The material will have a familiar look to it when seen through the eyes of experienced players and the game annotations are too light and patchy to be helpful to players of that category. Club players and relative novices will find the basic explanations of use but this book should be seen as merely a starting point for further investigation.

Wednesday 11 September 2013

Chess Reviews: 220

The Sicilian Defence (1 e4 c5) remains as popular as ever. Two New in Chess books provide ammunition for both sides of the board.

Winning with the Najdorf Sicilian
By GM Zaven Andriasyan
254 pages
The Najdorf Sicilian (1 e4 c5 2 Nf3 d6 3 d4 cxd4 4 Nxd4 Nf6 5 Nc3 a6) has rarely been out of the spotlight since the 1960s, thanks mainly to the games of Bobby Fischer and Garry Kasparov. There was a period of time between those two champions of the black pieces when Anatoly Karpov made the Najdorf look like a forced win for White. That's fashion for you.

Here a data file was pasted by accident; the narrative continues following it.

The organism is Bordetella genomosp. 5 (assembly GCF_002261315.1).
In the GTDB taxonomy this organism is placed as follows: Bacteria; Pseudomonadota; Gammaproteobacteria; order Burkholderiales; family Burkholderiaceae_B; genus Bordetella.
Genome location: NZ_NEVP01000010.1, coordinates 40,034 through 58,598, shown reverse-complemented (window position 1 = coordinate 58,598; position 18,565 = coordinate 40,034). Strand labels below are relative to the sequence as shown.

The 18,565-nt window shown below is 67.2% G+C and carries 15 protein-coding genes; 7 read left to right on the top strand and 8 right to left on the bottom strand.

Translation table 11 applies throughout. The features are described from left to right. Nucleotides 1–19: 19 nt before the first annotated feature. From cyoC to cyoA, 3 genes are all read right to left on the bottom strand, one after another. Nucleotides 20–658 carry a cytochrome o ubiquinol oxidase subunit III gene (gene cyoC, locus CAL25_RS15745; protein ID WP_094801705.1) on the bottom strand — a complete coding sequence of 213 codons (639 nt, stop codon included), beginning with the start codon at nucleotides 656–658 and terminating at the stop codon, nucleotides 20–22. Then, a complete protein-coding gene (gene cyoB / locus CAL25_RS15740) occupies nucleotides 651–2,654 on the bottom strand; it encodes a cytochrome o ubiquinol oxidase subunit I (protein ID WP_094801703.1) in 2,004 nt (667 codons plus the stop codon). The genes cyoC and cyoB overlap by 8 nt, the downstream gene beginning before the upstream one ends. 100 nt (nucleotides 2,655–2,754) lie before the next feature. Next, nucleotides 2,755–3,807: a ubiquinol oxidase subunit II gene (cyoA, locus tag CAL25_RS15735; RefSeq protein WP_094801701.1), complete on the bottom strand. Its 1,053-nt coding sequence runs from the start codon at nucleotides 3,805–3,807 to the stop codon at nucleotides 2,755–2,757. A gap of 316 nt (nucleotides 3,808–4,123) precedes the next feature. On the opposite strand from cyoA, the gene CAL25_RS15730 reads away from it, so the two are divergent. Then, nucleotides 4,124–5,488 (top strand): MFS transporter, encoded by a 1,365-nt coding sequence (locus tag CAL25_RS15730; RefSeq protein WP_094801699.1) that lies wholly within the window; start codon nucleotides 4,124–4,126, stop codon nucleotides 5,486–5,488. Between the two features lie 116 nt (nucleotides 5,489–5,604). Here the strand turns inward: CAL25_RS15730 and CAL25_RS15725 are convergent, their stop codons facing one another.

The author of this new book is an Armenian Grandmaster and a staunch supporter - and player - of the Najdorf. He presents a full repertoire for Black after 5 ...a6. Essentially, the repertoire prefers to meet most of White's normal sixth moves (6 Be3, 6 Be2, 6 f4, 6 a4, 6 g3 and 6 h3) with 6 ...e5, which is, after all, the point behind playing 5 ...a6 (to stop annoying minor piece raids on b5, creating difficulties for the backward d-pawn). It's a good idea to stick consistently with this approach as it should make the respective lines easier to learn.

6 Bc4 - Fischer's favourite when he had to face the Najdorf - is a different matter; Black is strongly advised to blunt the potentially powerful immediately with 6 ...e6.